“Remember, too, that knowing what is right to do and then not doing it, is sin.” (James 4:17, Life Application Bible)

My husband likes to watch Live Police Department on A&E. The program follows police officers from the East Coast to the West Coast and everywhere in between, showing what police officers do every day.

I have no idea why I awakened the other morning having the title of this column on my mind. Maybe watching too much Live PD.

I did begin to think about how awful it must be to be handcuffed. Fortunately, I have never had to endure that happening to me.

Sin, however, is something I have endured over my years and it is darkness “complete,” with no light at all shining on me.

As we sin, we are “handcuffed” to that sin and then we feel “them” begin to tighten our very soul into darkness.

The only way we can become released from those handcuffs of sin is to return to God, our Father in Heaven, and seek His forgiveness.

Maybe our hands are not actually handcuffed, but our souls certainly are “bound” by the tightness of the sins we commit, that tighten our whole being and start drawing us away from God.

I think of my life being connected to God by a Silver Thread of Love, that glistens in the sun, and it reaches upward toward the sky above me, all the way to Heaven.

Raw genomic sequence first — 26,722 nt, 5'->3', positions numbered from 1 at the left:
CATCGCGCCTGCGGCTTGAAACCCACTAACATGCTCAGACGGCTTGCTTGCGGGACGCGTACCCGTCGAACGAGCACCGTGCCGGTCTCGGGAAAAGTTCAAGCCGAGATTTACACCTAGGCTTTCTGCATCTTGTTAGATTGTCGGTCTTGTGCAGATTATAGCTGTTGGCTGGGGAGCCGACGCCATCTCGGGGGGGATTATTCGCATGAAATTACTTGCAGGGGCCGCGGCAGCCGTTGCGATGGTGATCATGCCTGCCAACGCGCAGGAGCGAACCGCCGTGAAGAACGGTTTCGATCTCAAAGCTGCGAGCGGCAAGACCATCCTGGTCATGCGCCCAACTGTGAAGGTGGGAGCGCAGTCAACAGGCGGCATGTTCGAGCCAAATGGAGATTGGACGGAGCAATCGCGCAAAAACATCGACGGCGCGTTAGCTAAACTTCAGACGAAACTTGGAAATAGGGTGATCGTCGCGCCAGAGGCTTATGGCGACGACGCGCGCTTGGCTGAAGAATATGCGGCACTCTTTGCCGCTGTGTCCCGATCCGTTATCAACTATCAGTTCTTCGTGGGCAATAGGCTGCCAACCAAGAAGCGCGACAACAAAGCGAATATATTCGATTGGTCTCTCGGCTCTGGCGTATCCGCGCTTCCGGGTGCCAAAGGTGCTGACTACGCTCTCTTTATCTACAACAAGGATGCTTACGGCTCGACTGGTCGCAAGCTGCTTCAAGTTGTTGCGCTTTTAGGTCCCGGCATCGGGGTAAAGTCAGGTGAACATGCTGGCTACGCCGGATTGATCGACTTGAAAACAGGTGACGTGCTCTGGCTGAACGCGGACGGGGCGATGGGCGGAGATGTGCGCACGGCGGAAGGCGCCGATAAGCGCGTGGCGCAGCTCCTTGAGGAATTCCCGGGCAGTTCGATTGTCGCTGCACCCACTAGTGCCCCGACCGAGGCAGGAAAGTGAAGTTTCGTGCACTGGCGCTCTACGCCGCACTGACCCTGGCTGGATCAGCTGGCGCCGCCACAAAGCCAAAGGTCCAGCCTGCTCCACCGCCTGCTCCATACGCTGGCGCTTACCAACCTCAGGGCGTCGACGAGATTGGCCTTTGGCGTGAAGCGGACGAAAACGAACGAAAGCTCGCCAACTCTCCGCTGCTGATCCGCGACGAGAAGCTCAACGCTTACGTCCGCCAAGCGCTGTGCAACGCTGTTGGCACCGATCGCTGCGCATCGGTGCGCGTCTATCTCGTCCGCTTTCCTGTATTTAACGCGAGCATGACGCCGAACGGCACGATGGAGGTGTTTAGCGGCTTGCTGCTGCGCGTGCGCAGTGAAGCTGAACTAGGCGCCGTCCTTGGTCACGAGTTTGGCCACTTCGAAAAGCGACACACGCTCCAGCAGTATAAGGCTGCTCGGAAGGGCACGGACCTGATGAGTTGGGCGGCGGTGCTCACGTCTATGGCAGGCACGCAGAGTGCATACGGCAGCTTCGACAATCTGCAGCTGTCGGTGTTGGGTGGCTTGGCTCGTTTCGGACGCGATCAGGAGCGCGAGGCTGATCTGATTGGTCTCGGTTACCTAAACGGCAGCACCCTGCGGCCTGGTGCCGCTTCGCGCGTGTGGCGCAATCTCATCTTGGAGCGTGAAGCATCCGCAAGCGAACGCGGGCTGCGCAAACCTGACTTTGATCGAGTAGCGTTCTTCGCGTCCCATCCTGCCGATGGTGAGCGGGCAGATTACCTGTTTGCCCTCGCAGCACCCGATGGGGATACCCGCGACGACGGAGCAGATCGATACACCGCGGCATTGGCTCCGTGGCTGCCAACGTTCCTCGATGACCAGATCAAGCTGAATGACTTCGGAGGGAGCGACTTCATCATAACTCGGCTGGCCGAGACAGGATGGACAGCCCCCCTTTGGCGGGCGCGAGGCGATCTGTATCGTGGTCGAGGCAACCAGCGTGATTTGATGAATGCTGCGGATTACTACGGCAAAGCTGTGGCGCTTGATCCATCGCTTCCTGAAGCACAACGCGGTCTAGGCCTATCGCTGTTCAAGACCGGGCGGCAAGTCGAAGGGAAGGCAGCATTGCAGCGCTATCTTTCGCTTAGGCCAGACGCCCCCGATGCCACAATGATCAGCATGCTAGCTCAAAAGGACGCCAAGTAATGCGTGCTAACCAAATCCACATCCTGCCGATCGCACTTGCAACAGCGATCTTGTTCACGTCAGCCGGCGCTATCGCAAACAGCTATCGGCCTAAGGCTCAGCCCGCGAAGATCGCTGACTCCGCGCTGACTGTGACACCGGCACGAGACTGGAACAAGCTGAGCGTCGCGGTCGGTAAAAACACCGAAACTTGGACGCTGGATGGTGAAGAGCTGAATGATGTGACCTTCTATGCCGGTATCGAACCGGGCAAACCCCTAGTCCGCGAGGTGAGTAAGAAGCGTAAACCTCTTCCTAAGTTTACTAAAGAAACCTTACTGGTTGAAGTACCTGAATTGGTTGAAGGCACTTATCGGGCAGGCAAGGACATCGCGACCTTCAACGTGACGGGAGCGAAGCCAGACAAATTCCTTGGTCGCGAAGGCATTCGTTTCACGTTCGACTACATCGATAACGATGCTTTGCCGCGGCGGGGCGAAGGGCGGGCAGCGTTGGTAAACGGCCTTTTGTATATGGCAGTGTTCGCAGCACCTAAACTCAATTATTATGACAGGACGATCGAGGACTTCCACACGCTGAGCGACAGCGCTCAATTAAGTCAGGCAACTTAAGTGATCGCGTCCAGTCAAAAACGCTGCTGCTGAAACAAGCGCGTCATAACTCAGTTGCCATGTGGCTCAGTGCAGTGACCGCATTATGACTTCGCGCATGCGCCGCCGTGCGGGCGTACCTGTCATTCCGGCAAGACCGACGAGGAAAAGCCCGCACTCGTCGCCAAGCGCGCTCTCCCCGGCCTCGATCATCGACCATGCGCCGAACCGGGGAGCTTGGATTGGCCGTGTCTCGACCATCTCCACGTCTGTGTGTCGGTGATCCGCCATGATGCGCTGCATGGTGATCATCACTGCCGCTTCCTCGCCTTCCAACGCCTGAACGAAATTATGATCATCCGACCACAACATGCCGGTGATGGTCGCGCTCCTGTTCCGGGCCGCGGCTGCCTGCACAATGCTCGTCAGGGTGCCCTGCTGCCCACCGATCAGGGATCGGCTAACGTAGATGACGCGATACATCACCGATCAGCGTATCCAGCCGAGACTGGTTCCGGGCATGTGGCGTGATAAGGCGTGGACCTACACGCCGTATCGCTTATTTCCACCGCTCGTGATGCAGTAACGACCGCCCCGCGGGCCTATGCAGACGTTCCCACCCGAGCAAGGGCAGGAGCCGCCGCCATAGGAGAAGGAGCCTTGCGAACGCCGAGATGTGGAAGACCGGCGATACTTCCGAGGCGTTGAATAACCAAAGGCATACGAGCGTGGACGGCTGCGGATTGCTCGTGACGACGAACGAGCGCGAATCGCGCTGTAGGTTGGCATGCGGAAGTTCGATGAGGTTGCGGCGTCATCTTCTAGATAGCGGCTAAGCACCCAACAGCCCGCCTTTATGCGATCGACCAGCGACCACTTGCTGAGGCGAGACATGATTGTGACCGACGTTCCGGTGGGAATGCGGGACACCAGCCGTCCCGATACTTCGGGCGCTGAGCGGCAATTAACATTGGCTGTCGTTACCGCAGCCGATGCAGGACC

My heart suffers great pain for those I see who do not “act” as Jesus tried to teach us to act toward one another. Some of mankind get too caught up in who they are. Even in our churches, we forget that Jesus is who we should be seeking. Too many get caught up in man’s laws, restrictions on who can be welcomed into the fold.

As I see this, I cringe to think of the millions of people who are falling away from the church. Just the other day I was reading statistics that seared by soul with pain. It is hard for me to imagine what is happening in our world of today.

Not being clergy, I only speak from the “earthly” person that I am, sinner that I am, and one who has felt the pain of rejection so many times, in so many ways in life.